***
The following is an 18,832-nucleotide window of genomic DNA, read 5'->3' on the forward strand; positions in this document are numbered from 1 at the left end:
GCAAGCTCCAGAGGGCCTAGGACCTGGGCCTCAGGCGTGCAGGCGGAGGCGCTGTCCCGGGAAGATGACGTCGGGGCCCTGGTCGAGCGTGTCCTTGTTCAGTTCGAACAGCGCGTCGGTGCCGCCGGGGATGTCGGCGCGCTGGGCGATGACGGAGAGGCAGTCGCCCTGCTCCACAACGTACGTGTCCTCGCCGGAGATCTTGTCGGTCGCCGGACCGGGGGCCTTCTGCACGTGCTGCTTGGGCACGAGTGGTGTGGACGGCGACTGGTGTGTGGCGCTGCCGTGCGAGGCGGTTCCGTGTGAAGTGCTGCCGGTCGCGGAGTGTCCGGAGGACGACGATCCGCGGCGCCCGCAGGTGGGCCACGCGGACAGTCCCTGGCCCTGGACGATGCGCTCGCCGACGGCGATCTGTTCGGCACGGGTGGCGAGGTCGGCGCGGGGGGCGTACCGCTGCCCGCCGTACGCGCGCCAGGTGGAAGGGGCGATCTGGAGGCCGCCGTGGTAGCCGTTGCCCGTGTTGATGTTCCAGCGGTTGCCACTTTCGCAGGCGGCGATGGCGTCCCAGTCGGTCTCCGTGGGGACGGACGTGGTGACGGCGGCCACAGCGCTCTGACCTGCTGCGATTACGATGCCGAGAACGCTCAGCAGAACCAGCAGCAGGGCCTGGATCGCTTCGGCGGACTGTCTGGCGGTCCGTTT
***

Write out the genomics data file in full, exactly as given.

The following is an 18,832-nucleotide window of genomic DNA, read 5'->3' on the forward strand; positions in this document are numbered from 1 at the left end:
GCAAGCTCCAGAGGGCCTAGGACCTGGGCCTCAGGCGTGCAGGCGGAGGCGCTGTCCCGGGAAGATGACGTCGGGGCCCTGGTCGAGCGTGTCCTTGTTCAGTTCGAACAGCGCGTCGGTGCCGCCGGGGATGTCGGCGCGCTGGGCGATGACGGAGAGGCAGTCGCCCTGCTCCACAACGTACGTGTCCTCGCCGGAGATCTTGTCGGTCGCCGGACCGGGGGCCTTCTGCACGTGCTGCTTGGGCACGAGTGGTGTGGACGGCGACTGGTGTGTGGCGCTGCCGTGCGAGGCGGTTCCGTGTGAAGTGCTGCCGGTCGCGGAGTGTCCGGAGGACGACGATCCGCGGCGCCCGCAGGTGGGCCACGCGGACAGTCCCTGGCCCTGGACGATGCGCTCGCCGACGGCGATCTGTTCGGCACGGGTGGCGAGGTCGGCGCGGGGGGCGTACCGCTGCCCGCCGTACGCGCGCCAGGTGGAAGGGGCGATCTGGAGGCCGCCGTGGTAGCCGTTGCCCGTGTTGATGTTCCAGCGGTTGCCACTTTCGCAGGCGGCGATGGCGTCCCAGTCGGTCTCCGTGGGGACGGACGTGGTGACGGCGGCCACAGCGCTCTGACCTGCTGCGATTACGATGCCGAGAACGCTCAGCAGAACCAGCAGCAGGGCCTGGATCGCTTCGGCGGACTGTCTGGCGGTCCGTTT